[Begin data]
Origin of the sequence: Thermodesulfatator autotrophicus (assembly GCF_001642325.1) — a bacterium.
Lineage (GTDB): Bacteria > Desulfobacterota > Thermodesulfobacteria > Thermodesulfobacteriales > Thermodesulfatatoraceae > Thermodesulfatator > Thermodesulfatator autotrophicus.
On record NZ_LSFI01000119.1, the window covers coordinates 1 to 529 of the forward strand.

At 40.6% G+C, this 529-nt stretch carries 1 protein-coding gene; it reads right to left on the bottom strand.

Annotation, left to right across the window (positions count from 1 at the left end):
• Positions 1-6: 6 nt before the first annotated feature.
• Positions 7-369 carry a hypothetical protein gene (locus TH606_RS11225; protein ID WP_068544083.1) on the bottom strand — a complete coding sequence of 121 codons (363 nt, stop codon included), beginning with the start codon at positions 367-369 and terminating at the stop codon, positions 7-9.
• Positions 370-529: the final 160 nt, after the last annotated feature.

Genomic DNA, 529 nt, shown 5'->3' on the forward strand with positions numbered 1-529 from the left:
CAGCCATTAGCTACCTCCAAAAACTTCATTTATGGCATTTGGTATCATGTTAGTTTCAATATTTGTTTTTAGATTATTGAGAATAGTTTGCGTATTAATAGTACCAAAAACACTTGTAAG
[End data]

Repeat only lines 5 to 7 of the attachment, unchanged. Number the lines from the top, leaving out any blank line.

Annotation, left to right across the window (positions count from 1 at the left end):
• Positions 1-6: 6 nt before the first annotated feature.
• Positions 7-369 carry a hypothetical protein gene (locus TH606_RS11225; protein ID WP_068544083.1) on the bottom strand — a complete coding sequence of 121 codons (363 nt, stop codon included), beginning with the start codon at positions 367-369 and terminating at the stop codon, positions 7-9.